The name was often mispronounced by English speakers as, you guessed it, poker and this is where we get the true beginnings of our beloved game.

With the gold gush making a name for itself, the country was swimming with new riches, and of course, mines.

Another hot spot for these alluring card games were mining saloons, where people would spend their freshly acquired wealth, hoping to double, triple or quadruple their gains.

The excitement of fresh wealth bulldozed old preconceptions of betting and bluffing.

The game of poque was adapted to satiate the desire for bigger pots and more chances of winning.

It is from here more cards were given to players (from 3 to 5) and the chance to draw again came into play.

The Poker revolution in the american civil war

Around the time of the American Civil war, 1861-1865, the whispers of our very own poker game were being uttered.

Five-stud poker is one the first poker games America can call it’s own, and one that you can clearly see the game of poker as we know it today.

Five-stud poker is still played today, although not as widely as it once was.

It consists of bets, raises and bluffing. Unlike more well known styles of poker played today, only one card was face down, hidden from your opponent.

You had 4 cards showing, so if you were going to bluff, you had better bluff well.

Now that poker was catching on, this new way of gambling started to etch its way across the landscape.

New Orleans, thanks to John Davis, was one of the first to open its very own gambling den.

It was open 24 hours for the pleasure of its citizens.

His success would spawn imitators, and gambling dens trickled through the city. Soon it was a haven for risk seekers, gamblers, and travelers looking for excitement.

New Orleans was filled with saloons, dancing girls and a fine array of music, food and booze.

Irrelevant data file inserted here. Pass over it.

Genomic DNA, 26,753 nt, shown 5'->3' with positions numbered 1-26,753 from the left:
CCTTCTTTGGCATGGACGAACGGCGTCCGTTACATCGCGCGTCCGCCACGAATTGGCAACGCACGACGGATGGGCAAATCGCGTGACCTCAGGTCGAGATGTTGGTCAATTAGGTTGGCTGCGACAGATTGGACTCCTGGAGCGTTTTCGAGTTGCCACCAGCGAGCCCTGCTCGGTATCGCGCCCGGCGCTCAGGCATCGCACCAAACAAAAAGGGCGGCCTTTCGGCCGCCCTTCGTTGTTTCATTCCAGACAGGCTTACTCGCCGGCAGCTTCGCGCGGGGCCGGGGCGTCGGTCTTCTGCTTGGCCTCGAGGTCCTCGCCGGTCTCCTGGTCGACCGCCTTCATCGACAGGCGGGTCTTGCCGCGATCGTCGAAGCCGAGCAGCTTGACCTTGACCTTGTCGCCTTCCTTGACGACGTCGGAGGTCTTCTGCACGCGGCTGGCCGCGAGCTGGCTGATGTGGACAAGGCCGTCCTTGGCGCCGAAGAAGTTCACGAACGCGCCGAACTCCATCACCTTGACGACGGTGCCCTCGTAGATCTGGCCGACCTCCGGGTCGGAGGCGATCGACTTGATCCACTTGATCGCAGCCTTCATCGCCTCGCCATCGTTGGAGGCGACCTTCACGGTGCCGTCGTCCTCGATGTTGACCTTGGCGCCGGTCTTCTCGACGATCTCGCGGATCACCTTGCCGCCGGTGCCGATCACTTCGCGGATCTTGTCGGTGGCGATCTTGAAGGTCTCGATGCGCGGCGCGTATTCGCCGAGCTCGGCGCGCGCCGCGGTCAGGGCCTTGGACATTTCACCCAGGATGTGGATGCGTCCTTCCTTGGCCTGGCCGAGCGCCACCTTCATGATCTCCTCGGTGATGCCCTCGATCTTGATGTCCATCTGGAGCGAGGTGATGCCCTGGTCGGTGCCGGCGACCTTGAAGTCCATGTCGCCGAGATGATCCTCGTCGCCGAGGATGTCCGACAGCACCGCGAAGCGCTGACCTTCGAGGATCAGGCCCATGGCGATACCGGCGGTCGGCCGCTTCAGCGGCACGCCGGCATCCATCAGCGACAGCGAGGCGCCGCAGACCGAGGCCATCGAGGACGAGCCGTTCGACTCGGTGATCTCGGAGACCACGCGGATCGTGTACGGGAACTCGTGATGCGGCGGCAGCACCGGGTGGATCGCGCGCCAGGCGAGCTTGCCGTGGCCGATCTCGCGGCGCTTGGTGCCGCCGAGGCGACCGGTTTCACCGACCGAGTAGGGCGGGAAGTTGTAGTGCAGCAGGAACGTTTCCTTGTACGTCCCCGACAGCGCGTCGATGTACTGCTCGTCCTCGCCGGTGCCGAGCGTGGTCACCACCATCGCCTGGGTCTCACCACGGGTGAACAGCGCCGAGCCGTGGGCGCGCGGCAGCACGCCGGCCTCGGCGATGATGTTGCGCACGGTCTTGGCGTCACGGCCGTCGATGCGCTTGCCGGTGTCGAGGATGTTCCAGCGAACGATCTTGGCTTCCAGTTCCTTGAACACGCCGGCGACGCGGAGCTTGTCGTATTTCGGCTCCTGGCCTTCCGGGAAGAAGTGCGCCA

The wealth and commotion of the city drew in a different sort of crowd as well, those looking to take full advantage of this explosive trend.

the rise of poker celebrities

It’s at this time in our history that we get our first glimpse of poker celebrities. In order to be a poker professional during these crazy, wild-west days, it took much more than being good at cards.

You had best be able to put on a show as well.

Many popular card players, or cardsharps, were an excellent shot and had a magnetic personality.

Many were known to be con artists, good at slight-of-hand, and other forms of cheating in order to win.

Some notorious men from these times are known to us because of popular culture.

Names such as, Wild Bill Hickok, and Doc Holiday.

Their deceitful ways may have been frowned upon, but it was largely due to them and their boisterous style that poker became so popular.

As more and more people became attracted by the “New Frontier” more and more saloons opened, mainly in river ports.

Soon San Francisco would take New Orleans’s spot as the Gambler’s city.

It is also largely due to the gold rush that these dens would spread to the interior and across America.

from classic to modern

The game of poker makes a slow but steady climb into popularity, with different variations and rules making their way into the game.

Wild cards were added around 1875, but one of the more notable changes was the creation of Texas Hold’em in the town of Robstown, Texas.

Simply called hold’em at the time, it quickly became extremely popular in the town of its origin.

Like much of poker, the exact how, where and who of the game is foggy, but we do know it was created in the early 20th century and took about 70 years to ever hit a casino.

At this point Las Vegas is now, and still is, the hub of gambling activity so its an obvious choice for Hold’em to make its way there.

Although it started off in the Golden Nugget, which is off the main strip and was known as a rather seedy place, it did manage to take off.

Eventually the game was brought to The Dune, a casino on the main strip with a much better reputation. A tournament was held in their lobby and it was then that the game sparked interests and started to rise in popularity.